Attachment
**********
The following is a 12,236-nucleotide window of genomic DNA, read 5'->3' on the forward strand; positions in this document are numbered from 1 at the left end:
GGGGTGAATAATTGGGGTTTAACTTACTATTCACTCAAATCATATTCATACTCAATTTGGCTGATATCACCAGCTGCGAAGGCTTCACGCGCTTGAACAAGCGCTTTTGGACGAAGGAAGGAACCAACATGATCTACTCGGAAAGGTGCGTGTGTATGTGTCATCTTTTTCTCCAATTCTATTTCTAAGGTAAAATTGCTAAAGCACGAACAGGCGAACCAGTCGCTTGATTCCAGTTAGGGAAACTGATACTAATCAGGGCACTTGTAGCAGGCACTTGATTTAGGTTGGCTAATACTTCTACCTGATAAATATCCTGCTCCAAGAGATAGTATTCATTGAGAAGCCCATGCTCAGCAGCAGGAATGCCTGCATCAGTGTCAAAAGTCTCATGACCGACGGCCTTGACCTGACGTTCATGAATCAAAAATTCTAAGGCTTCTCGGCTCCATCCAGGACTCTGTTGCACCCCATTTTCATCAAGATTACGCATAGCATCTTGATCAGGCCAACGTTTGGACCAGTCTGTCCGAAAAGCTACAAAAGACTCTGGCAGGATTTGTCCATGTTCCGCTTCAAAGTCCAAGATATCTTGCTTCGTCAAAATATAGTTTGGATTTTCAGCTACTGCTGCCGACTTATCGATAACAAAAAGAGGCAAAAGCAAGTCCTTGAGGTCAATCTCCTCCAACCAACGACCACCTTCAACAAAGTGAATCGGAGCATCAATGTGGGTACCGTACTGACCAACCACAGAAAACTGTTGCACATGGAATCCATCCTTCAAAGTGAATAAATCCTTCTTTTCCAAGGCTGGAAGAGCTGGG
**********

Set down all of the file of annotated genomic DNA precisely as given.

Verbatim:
The following is a 12,236-nucleotide window of genomic DNA, read 5'->3' on the forward strand; positions in this document are numbered from 1 at the left end:
GGGGTGAATAATTGGGGTTTAACTTACTATTCACTCAAATCATATTCATACTCAATTTGGCTGATATCACCAGCTGCGAAGGCTTCACGCGCTTGAACAAGCGCTTTTGGACGAAGGAAGGAACCAACATGATCTACTCGGAAAGGTGCGTGTGTATGTGTCATCTTTTTCTCCAATTCTATTTCTAAGGTAAAATTGCTAAAGCACGAACAGGCGAACCAGTCGCTTGATTCCAGTTAGGGAAACTGATACTAATCAGGGCACTTGTAGCAGGCACTTGATTTAGGTTGGCTAATACTTCTACCTGATAAATATCCTGCTCCAAGAGATAGTATTCATTGAGAAGCCCATGCTCAGCAGCAGGAATGCCTGCATCAGTGTCAAAAGTCTCATGACCGACGGCCTTGACCTGACGTTCATGAATCAAAAATTCTAAGGCTTCTCGGCTCCATCCAGGACTCTGTTGCACCCCATTTTCATCAAGATTACGCATAGCATCTTGATCAGGCCAACGTTTGGACCAGTCTGTCCGAAAAGCTACAAAAGACTCTGGCAGGATTTGTCCATGTTCCGCTTCAAAGTCCAAGATATCTTGCTTCGTCAAAATATAGTTTGGATTTTCAGCTACTGCTGCCGACTTATCGATAACAAAAAGAGGCAAAAGCAAGTCCTTGAGGTCAATCTCCTCCAACCAACGACCACCTTCAACAAAGTGAATCGGAGCATCAATGTGGGTACCGTACTGACCAACCACAGAAAACTGTTGCACATGGAATCCATCCTTCAAAGTGAATAAATCCTTCTTTTCCAAGGCTGGAAGAGCTGGG